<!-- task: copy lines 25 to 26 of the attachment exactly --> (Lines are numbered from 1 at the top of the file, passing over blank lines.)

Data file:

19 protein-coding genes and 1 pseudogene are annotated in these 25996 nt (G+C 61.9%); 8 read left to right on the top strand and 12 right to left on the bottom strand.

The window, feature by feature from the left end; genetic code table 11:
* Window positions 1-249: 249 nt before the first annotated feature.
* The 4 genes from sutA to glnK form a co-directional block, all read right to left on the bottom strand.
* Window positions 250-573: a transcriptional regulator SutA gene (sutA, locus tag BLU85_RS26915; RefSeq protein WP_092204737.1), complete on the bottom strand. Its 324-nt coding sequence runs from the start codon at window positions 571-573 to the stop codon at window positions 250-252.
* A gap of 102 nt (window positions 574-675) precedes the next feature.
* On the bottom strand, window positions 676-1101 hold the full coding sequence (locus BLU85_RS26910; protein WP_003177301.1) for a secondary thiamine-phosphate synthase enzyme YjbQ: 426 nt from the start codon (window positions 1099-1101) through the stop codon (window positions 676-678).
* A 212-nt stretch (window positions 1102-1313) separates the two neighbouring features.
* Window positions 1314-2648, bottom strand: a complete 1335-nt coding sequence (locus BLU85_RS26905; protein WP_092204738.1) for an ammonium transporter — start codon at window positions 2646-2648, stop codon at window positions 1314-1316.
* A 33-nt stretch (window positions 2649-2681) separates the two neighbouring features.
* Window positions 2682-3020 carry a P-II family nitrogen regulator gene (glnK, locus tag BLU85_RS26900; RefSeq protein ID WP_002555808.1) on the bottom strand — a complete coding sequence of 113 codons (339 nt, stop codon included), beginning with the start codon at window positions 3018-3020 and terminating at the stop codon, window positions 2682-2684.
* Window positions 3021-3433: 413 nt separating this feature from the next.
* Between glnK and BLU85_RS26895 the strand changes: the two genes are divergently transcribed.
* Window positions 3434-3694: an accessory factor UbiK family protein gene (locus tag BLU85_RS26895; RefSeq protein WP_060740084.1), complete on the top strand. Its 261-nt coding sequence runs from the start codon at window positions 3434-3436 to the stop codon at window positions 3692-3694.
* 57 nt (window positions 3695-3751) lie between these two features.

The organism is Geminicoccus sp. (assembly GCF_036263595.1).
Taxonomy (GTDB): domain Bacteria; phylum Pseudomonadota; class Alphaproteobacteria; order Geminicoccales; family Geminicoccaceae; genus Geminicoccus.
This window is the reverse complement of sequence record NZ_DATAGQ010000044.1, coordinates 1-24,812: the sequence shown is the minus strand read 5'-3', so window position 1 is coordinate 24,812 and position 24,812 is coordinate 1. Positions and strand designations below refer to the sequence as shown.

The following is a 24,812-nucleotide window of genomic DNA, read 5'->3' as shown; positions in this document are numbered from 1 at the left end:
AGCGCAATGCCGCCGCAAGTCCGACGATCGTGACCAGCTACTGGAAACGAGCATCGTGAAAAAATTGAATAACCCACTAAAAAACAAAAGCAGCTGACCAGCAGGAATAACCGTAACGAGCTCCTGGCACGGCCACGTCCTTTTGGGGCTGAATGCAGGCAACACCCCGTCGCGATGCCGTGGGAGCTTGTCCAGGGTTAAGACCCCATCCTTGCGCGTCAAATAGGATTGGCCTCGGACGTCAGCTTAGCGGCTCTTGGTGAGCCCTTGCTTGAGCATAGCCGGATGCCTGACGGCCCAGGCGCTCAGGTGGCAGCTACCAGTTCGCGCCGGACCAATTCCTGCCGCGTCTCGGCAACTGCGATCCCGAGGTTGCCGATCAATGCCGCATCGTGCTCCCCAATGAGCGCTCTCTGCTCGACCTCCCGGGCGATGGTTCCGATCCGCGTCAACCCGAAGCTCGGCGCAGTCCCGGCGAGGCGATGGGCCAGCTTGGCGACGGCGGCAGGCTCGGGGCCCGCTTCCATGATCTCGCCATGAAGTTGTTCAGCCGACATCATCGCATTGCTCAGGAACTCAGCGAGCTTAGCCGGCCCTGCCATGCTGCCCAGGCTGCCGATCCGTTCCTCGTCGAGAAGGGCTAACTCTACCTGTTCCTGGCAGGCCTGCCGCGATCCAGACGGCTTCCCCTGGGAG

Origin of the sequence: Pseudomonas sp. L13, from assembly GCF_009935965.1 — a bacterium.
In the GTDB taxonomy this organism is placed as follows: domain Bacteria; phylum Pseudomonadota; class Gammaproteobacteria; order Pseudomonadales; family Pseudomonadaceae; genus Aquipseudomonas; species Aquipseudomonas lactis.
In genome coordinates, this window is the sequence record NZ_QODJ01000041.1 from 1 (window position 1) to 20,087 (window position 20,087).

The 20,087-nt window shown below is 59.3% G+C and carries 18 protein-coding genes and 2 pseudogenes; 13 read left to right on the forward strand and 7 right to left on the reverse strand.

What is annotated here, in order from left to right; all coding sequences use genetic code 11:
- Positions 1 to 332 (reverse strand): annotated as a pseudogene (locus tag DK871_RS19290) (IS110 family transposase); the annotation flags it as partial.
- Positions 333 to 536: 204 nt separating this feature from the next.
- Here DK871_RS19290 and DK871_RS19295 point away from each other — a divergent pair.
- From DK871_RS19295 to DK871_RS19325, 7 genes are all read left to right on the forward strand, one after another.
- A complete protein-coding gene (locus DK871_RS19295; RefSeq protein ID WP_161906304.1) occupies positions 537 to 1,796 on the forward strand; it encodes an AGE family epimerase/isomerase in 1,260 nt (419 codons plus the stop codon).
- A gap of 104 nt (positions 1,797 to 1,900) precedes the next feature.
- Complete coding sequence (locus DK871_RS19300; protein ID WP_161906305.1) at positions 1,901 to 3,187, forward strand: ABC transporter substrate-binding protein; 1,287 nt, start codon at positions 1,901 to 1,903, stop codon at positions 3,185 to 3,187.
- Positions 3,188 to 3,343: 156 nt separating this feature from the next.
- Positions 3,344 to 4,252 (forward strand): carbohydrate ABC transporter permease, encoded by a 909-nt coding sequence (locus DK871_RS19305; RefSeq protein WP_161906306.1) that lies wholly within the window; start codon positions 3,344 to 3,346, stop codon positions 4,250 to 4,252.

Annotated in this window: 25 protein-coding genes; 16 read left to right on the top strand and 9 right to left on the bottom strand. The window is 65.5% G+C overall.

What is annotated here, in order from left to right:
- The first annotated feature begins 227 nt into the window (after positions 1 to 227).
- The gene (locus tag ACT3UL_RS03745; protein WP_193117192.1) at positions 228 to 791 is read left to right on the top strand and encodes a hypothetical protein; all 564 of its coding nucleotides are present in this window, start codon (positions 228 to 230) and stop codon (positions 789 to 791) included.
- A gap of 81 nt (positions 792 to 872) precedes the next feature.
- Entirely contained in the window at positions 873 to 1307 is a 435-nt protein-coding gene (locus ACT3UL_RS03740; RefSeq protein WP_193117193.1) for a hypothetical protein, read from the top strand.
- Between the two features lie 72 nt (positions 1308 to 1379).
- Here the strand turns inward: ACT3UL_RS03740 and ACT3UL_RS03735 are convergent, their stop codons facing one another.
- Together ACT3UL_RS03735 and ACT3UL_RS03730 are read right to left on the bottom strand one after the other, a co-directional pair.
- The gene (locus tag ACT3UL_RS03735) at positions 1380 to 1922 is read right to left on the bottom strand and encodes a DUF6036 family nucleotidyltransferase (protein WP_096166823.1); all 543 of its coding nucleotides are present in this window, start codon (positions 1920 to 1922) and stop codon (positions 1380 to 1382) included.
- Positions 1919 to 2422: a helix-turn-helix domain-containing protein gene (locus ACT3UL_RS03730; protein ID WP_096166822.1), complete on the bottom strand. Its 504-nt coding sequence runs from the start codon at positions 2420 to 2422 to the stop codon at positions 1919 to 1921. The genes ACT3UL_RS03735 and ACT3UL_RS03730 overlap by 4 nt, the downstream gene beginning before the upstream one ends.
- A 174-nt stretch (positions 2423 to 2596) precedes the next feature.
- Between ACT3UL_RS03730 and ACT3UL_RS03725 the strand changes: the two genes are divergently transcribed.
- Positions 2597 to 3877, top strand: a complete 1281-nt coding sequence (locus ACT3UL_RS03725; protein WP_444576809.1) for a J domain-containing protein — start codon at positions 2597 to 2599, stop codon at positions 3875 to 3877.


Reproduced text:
What is annotated here, in order from left to right; all coding sequences use genetic code 11:
- Positions 1 to 332 (reverse strand): annotated as a pseudogene (locus tag DK871_RS19290) (IS110 family transposase); the annotation flags it as partial.